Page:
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I bought my wife a brand new 10/22 a couple of months ago and right out of the box it was jamming, and stove piping. Took it back where I got it, and they sent it off to ruger. While it was being repaired (by the way Ruger sent me a brand new gun) I bought another one, and believe it or not...it jams and stove pipes also...strait put of the box! Anyone else have this issue? Whays going on? I went with 10/22 because of their quality, and reputation for being a great shooter. Possibly a bad batch of guns? Seems unlikely to by two bad guns in a row.
 

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Corps Commander NGV
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First off, welcome to the forum. Using the phrases "right out of the box" and "straight out of the box" leads me to think the rifles weren't cleaned or lubed. Most semi auto's won't under those conditions. Every firearm needs to be cleaned before firing regardless of action type. They are full of dirt, grit, preservatives, and manufacturing debris. Were you using high velocity round nosed ammo? My 10-22 manual from years ago warned about mis-feeds with blunt tip truncated cone bullets. Do your loads have the words "Quiet", "Sub Sonic" or "Suppressor" anywhere on the box? Let us know how the clean rifle runs with Mini Mags or other quality HV ammo.
 

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ngashooter is correct, both mine cleaned prior to shooting them and found them "dirty". The preservative is for rust inhibition and not a lubricant. The two I have have shot everything I have fed them. Have never tried subsonic. Think the complete cleaning will help.
 

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Emperor
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If you were shooting any type of "quiet" 22 LR ammo that alone would account for failures to cycle. A 10/22 should cycle reliably with "standard velocity" ammunition which is subsonic but has a muzzle velocity significantly higher than the quiet ammo. Some budget ammo like Remington Thunderbolts or Golden Bullets have been known to result in a significant number of malfunctions in a variety of semi-auto firearms.

I would suggest trying some quality supersonic ammunition such as CCI Mini-mags. If the rifle continues to malfunction with that after a good cleaning, then I would say there is a problem with the rifle itself.
 

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Having the same problem with two consecutive rifles makes me suspicious that the problem is with something other than the rifles. Sure, it’s possible to get two “lemons” in a row, but the odds aren’t good.

As others have mentioned, Ruger firearms (and many others) come from the factory with a heavy oil coating to keep the parts from corroding in storage. It’s thick enough to slow the movement of the bolt and lead to various failures to extract (“stovepipe” failures) and failure to feed. I’d imagine that, once it mixes with some partly burned powder residue (.22 rimfire is notoriously dirty), it causes even more friction.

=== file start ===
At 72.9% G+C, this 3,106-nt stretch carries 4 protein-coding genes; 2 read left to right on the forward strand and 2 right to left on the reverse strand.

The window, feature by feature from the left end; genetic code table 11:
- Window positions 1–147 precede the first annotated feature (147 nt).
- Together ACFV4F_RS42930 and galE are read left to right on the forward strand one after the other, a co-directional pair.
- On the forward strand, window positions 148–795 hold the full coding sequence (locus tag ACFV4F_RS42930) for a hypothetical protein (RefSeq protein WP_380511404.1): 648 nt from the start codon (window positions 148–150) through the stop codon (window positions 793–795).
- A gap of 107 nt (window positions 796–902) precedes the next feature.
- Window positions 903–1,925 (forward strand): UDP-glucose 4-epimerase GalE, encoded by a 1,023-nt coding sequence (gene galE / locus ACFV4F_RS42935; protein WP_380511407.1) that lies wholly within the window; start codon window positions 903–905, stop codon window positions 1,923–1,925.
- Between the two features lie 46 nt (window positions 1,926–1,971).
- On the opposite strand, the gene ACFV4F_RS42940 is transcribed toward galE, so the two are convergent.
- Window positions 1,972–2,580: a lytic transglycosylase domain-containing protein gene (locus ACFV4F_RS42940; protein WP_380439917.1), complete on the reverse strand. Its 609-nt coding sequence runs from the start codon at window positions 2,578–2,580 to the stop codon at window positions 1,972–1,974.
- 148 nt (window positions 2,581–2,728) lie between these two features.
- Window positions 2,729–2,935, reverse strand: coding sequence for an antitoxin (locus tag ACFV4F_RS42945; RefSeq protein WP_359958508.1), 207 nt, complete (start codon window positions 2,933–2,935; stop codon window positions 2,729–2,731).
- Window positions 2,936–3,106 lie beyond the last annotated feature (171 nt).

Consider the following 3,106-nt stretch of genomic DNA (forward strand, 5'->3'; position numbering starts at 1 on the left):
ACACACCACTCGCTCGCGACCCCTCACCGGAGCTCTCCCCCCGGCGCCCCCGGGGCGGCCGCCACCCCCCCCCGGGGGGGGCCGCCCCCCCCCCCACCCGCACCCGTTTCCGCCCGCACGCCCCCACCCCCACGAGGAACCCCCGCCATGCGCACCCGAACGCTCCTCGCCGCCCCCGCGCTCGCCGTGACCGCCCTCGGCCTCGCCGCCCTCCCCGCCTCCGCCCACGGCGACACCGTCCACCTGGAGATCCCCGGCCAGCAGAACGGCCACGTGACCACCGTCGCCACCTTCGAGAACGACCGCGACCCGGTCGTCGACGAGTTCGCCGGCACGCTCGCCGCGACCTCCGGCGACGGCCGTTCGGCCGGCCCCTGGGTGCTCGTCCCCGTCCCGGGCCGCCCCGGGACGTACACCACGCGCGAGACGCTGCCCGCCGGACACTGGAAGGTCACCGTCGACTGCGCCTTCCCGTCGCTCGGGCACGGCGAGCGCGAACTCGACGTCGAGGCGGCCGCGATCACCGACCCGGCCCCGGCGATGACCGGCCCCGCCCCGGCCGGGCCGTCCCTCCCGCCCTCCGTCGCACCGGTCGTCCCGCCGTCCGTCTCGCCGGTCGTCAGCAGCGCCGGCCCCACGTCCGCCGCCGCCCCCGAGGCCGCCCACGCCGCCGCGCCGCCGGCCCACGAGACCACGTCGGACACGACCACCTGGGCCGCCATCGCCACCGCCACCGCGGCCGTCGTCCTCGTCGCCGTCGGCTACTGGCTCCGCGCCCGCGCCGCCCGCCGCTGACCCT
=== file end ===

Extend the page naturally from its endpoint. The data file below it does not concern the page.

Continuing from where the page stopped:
The 10/22 has a lot of surface area on its bolt, which increases the potential friction from the heavy oil, and it’s also not the easiest rifle to disassemble for cleaning. One place to look for persistent preservative oil is the extractor - it can be sluggish if there is preservative on the channel.
 

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Discussion Starter #8
If you were shooting any type of "quiet" 22 LR ammo that alone would account for failures to cycle. A 10/22 should cycle reliably with "standard velocity" ammunition which is subsonic but has a muzzle velocity significantly higher than the quiet ammo. Some budget ammo like Remington Thunderbolts or Golden Bullets have been known to result in a significant number of malfunctions in a variety of semi-auto firearms.

I would suggest trying some quality supersonic ammunition such as CCI Mini-mags. If the rifle continues to malfunction with that after a good cleaning, then I would say there is a problem with the rifle itself.
I am using good ammo. Will try the mini mags though. Cleaned gun last night and will shoot it today and see what happens. Thanks for the advice.
 

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Exchequer
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OP, welcome aboard and good luck on getting those 10/22 rifles shooting as they should. Like others here, I'm thinking that the issues were due to an uncleaned, straight-out-of-the-box firearm being asked to shoot an ammo it didn't like.

CCI mini mags seem to be a favorite on this forum for good reason - it is a generally reliable and easy-feeding ammo for most 22 lr firearms.

Fingers crossed that you are able to get things up and running smoothly. Please let us know how it goes.
 
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